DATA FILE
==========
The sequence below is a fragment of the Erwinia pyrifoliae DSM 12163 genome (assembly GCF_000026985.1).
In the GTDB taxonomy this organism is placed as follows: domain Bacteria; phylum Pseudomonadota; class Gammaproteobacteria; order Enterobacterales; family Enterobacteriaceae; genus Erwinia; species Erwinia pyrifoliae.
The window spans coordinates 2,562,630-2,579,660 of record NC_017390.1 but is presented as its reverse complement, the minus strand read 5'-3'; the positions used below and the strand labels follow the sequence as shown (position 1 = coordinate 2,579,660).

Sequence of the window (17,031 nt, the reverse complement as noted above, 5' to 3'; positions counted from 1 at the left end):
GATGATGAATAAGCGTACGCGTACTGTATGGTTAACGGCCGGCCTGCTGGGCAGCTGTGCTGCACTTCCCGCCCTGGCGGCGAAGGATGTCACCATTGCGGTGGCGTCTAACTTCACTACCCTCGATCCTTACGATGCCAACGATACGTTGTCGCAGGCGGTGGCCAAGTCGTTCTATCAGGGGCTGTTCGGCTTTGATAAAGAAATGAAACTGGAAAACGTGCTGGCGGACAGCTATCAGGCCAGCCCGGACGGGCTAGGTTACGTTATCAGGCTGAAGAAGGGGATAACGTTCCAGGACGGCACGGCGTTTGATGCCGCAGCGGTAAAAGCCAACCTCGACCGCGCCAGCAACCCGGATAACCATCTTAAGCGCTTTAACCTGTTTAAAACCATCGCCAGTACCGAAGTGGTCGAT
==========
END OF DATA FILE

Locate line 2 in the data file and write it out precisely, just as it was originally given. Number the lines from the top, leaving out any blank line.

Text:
In the GTDB taxonomy this organism is placed as follows: domain Bacteria; phylum Pseudomonadota; class Gammaproteobacteria; order Enterobacterales; family Enterobacteriaceae; genus Erwinia; species Erwinia pyrifoliae.